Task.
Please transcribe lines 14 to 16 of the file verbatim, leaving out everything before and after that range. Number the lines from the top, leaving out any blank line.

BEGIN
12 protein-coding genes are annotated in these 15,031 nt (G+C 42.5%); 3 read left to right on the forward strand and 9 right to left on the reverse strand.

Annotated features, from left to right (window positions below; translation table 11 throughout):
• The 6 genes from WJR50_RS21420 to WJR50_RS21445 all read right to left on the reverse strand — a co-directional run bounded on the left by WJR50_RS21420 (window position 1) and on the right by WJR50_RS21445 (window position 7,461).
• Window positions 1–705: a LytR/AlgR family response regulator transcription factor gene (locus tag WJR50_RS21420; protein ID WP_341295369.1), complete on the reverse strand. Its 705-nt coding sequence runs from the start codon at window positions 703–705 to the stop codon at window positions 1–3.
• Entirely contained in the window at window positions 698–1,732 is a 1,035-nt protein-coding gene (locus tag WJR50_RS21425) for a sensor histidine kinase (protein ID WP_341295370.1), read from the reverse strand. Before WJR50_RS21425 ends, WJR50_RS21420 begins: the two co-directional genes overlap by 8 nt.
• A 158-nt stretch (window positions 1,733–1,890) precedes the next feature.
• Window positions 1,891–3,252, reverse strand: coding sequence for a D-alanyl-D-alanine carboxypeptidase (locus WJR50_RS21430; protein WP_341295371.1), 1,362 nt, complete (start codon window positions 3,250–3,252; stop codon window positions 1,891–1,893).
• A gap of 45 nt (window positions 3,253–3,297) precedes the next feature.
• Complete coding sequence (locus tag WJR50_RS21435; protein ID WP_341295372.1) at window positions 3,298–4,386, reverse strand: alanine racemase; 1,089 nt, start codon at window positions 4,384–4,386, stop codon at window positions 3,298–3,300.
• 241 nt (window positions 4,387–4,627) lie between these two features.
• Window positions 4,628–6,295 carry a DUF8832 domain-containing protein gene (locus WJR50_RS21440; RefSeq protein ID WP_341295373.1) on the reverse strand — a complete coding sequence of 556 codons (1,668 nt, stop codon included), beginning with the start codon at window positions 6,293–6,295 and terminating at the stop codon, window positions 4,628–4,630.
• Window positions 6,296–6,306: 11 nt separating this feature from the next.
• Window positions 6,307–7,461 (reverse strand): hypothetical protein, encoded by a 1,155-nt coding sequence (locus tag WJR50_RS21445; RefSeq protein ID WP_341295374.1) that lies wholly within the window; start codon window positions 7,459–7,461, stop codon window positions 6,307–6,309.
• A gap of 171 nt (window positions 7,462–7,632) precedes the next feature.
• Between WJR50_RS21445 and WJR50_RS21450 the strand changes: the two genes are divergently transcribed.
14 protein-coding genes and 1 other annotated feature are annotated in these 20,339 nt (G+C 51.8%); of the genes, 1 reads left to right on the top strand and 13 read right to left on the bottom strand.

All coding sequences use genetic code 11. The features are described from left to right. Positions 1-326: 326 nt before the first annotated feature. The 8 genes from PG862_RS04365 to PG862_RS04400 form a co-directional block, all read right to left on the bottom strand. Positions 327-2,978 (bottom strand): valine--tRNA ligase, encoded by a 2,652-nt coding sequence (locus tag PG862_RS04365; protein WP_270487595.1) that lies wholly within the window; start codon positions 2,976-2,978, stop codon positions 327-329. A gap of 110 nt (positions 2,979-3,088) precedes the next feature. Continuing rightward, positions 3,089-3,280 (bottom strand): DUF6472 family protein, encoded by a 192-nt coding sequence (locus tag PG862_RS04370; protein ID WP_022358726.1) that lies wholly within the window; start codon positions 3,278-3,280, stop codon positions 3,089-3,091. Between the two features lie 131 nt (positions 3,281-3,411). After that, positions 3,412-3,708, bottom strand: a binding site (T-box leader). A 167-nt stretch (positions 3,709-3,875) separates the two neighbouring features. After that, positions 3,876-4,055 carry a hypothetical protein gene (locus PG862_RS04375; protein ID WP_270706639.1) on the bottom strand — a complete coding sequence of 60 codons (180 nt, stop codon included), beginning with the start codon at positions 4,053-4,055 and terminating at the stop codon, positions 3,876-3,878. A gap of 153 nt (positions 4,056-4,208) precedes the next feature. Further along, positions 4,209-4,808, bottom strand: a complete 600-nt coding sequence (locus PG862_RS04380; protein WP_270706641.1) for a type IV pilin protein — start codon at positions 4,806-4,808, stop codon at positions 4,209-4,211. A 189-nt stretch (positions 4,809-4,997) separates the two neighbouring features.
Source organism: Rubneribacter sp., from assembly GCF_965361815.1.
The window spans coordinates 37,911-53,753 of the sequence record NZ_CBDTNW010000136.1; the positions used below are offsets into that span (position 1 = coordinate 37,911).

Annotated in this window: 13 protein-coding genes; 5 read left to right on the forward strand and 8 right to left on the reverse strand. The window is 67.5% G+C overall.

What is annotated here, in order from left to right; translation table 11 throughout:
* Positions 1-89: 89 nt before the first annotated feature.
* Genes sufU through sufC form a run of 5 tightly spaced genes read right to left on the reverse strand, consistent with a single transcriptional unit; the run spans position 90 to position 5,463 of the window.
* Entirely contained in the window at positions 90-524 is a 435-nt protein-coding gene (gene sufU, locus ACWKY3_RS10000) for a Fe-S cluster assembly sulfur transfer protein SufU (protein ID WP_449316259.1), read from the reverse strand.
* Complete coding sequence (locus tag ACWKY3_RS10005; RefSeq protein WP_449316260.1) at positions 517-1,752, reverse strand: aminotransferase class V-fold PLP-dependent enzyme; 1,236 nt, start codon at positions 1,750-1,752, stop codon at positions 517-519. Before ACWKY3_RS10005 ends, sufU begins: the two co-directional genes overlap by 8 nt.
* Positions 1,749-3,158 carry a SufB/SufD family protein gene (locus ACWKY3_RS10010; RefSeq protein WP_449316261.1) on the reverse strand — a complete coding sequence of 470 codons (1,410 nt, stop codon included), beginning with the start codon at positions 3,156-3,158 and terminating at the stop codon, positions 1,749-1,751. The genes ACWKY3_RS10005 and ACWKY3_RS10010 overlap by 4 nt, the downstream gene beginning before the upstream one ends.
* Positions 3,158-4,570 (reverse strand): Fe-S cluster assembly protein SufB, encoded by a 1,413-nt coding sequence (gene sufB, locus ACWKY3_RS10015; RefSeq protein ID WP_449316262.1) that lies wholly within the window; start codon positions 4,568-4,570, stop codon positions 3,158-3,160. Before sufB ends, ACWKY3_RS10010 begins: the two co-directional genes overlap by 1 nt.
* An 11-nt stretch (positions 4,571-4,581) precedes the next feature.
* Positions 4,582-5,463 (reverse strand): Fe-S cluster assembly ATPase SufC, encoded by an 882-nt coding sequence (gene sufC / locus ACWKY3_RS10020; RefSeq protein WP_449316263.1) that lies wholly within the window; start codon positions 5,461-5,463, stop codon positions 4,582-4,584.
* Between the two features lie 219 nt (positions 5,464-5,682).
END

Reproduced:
• A gap of 171 nt (window positions 7,462–7,632) precedes the next feature.
• Between WJR50_RS21445 and WJR50_RS21450 the strand changes: the two genes are divergently transcribed.
14 protein-coding genes and 1 other annotated feature are annotated in these 20,339 nt (G+C 51.8%); of the genes, 1 reads left to right on the top strand and 13 read right to left on the bottom strand.